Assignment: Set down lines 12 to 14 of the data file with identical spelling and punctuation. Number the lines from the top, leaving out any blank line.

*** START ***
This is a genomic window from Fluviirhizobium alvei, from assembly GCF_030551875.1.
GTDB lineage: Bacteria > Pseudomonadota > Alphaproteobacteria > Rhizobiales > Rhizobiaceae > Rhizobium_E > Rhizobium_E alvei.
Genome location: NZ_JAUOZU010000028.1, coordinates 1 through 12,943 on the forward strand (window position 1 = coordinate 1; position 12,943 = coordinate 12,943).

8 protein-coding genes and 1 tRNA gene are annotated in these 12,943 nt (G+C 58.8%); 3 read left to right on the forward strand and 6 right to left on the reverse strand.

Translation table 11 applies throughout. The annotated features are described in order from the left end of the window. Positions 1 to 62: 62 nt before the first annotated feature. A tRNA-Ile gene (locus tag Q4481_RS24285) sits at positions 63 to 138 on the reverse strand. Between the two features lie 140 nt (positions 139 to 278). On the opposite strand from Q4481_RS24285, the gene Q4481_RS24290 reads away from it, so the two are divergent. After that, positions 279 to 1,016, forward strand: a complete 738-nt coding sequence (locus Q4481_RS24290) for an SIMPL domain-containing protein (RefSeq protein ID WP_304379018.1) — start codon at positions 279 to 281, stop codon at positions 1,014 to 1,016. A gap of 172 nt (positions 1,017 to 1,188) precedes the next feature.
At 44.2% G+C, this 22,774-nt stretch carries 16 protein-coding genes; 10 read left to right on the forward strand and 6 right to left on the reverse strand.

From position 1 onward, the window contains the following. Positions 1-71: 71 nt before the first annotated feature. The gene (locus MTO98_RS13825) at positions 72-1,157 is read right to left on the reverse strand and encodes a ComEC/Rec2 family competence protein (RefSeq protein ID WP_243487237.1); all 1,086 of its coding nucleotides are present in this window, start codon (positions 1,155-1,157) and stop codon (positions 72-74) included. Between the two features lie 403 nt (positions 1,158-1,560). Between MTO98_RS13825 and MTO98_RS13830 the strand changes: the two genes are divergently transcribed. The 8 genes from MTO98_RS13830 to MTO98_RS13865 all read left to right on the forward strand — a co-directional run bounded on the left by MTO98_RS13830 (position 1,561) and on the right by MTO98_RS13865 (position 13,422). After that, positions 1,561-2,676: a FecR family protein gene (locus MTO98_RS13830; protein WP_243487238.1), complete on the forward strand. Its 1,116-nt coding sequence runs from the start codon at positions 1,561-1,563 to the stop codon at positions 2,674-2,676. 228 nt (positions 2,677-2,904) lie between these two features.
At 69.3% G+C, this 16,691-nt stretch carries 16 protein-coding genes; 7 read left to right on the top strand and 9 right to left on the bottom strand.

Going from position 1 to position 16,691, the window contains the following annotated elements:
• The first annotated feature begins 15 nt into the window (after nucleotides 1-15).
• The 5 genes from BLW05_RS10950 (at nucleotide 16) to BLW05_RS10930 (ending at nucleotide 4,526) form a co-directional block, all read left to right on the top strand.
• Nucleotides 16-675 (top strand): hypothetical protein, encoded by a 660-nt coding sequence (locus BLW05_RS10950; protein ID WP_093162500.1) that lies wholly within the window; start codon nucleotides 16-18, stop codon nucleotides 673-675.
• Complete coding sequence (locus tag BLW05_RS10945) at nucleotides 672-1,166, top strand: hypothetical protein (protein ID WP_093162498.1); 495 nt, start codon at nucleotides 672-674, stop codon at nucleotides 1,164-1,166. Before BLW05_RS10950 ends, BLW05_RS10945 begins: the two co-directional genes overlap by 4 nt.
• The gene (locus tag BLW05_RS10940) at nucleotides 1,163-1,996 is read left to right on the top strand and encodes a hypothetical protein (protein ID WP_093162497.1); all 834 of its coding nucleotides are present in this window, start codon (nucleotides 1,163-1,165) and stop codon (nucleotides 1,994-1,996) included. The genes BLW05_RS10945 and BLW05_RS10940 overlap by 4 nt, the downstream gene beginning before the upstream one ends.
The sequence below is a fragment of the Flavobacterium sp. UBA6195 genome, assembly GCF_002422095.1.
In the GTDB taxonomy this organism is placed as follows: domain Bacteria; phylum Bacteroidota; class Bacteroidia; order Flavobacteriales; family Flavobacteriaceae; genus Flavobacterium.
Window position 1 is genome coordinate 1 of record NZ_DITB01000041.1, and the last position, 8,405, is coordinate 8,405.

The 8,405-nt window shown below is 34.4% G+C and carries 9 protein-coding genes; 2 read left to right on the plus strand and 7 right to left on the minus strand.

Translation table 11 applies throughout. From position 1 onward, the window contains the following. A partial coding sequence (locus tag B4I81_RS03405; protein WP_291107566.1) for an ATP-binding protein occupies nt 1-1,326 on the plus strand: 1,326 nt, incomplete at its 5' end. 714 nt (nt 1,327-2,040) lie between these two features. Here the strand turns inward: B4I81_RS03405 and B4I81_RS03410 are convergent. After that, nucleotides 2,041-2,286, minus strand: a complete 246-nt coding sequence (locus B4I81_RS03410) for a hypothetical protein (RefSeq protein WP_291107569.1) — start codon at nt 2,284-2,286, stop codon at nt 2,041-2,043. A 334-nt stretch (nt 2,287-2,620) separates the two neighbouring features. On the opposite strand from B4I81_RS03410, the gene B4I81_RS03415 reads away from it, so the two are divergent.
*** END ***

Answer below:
• Nucleotides 16-675 (top strand): hypothetical protein, encoded by a 660-nt coding sequence (locus BLW05_RS10950; protein ID WP_093162500.1) that lies wholly within the window; start codon nucleotides 16-18, stop codon nucleotides 673-675.
• Complete coding sequence (locus tag BLW05_RS10945) at nucleotides 672-1,166, top strand: hypothetical protein (protein ID WP_093162498.1); 495 nt, start codon at nucleotides 672-674, stop codon at nucleotides 1,164-1,166. Before BLW05_RS10950 ends, BLW05_RS10945 begins: the two co-directional genes overlap by 4 nt.
• The gene (locus tag BLW05_RS10940) at nucleotides 1,163-1,996 is read left to right on the top strand and encodes a hypothetical protein (protein ID WP_093162497.1); all 834 of its coding nucleotides are present in this window, start codon (nucleotides 1,163-1,165) and stop codon (nucleotides 1,994-1,996) included. The genes BLW05_RS10945 and BLW05_RS10940 overlap by 4 nt, the downstream gene beginning before the upstream one ends.